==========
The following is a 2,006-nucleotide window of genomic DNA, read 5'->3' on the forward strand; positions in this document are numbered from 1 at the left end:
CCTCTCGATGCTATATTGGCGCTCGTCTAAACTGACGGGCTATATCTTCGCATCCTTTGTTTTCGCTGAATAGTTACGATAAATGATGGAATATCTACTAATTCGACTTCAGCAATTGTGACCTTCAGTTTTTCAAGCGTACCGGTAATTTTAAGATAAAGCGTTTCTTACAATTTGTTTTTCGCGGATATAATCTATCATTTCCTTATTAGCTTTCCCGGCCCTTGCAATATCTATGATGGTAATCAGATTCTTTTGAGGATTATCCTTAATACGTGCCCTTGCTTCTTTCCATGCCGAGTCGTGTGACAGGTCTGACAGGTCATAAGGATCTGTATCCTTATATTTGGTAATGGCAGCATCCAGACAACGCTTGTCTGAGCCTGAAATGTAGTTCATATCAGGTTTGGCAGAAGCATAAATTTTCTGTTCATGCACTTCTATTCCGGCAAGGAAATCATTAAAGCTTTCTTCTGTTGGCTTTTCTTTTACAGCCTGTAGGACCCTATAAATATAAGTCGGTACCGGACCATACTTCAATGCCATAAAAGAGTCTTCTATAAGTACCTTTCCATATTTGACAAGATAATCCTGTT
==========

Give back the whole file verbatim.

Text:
The following is a 2,006-nucleotide window of genomic DNA, read 5'->3' on the forward strand; positions in this document are numbered from 1 at the left end:
CCTCTCGATGCTATATTGGCGCTCGTCTAAACTGACGGGCTATATCTTCGCATCCTTTGTTTTCGCTGAATAGTTACGATAAATGATGGAATATCTACTAATTCGACTTCAGCAATTGTGACCTTCAGTTTTTCAAGCGTACCGGTAATTTTAAGATAAAGCGTTTCTTACAATTTGTTTTTCGCGGATATAATCTATCATTTCCTTATTAGCTTTCCCGGCCCTTGCAATATCTATGATGGTAATCAGATTCTTTTGAGGATTATCCTTAATACGTGCCCTTGCTTCTTTCCATGCCGAGTCGTGTGACAGGTCTGACAGGTCATAAGGATCTGTATCCTTATATTTGGTAATGGCAGCATCCAGACAACGCTTGTCTGAGCCTGAAATGTAGTTCATATCAGGTTTGGCAGAAGCATAAATTTTCTGTTCATGCACTTCTATTCCGGCAAGGAAATCATTAAAGCTTTCTTCTGTTGGCTTTTCTTTTACAGCCTGTAGGACCCTATAAATATAAGTCGGTACCGGACCATACTTCAATGCCATAAAAGAGTCTTCTATAAGTACCTTTCCATATTTGACAAGATAATCCTGTT